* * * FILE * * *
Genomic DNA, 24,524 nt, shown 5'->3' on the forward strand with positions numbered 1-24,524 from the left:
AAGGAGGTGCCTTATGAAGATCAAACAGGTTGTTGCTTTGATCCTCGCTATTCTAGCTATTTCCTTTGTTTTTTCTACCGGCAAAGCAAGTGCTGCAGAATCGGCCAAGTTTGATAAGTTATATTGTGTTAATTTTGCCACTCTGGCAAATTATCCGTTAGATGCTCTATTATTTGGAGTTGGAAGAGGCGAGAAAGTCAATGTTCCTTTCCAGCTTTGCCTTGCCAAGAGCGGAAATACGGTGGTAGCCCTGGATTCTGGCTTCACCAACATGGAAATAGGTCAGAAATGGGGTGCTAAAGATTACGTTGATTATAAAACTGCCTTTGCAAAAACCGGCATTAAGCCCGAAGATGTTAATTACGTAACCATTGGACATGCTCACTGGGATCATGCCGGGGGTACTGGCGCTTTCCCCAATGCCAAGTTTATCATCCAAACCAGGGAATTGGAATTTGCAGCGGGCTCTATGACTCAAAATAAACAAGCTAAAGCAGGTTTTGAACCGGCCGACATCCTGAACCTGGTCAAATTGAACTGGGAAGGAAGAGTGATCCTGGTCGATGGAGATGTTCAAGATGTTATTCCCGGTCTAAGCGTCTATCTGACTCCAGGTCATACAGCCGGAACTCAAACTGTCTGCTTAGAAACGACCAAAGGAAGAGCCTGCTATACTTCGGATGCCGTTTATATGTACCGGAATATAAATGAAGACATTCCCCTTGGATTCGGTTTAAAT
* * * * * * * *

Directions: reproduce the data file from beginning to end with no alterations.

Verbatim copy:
Genomic DNA, 24,524 nt, shown 5'->3' on the forward strand with positions numbered 1-24,524 from the left:
AAGGAGGTGCCTTATGAAGATCAAACAGGTTGTTGCTTTGATCCTCGCTATTCTAGCTATTTCCTTTGTTTTTTCTACCGGCAAAGCAAGTGCTGCAGAATCGGCCAAGTTTGATAAGTTATATTGTGTTAATTTTGCCACTCTGGCAAATTATCCGTTAGATGCTCTATTATTTGGAGTTGGAAGAGGCGAGAAAGTCAATGTTCCTTTCCAGCTTTGCCTTGCCAAGAGCGGAAATACGGTGGTAGCCCTGGATTCTGGCTTCACCAACATGGAAATAGGTCAGAAATGGGGTGCTAAAGATTACGTTGATTATAAAACTGCCTTTGCAAAAACCGGCATTAAGCCCGAAGATGTTAATTACGTAACCATTGGACATGCTCACTGGGATCATGCCGGGGGTACTGGCGCTTTCCCCAATGCCAAGTTTATCATCCAAACCAGGGAATTGGAATTTGCAGCGGGCTCTATGACTCAAAATAAACAAGCTAAAGCAGGTTTTGAACCGGCCGACATCCTGAACCTGGTCAAATTGAACTGGGAAGGAAGAGTGATCCTGGTCGATGGAGATGTTCAAGATGTTATTCCCGGTCTAAGCGTCTATCTGACTCCAGGTCATACAGCCGGAACTCAAACTGTCTGCTTAGAAACGACCAAAGGAAGAGCCTGCTATACTTCGGATGCCGTTTATATGTACCGGAATATAAATGAAGACATTCCCCTTGGATTCGGTTTAAAT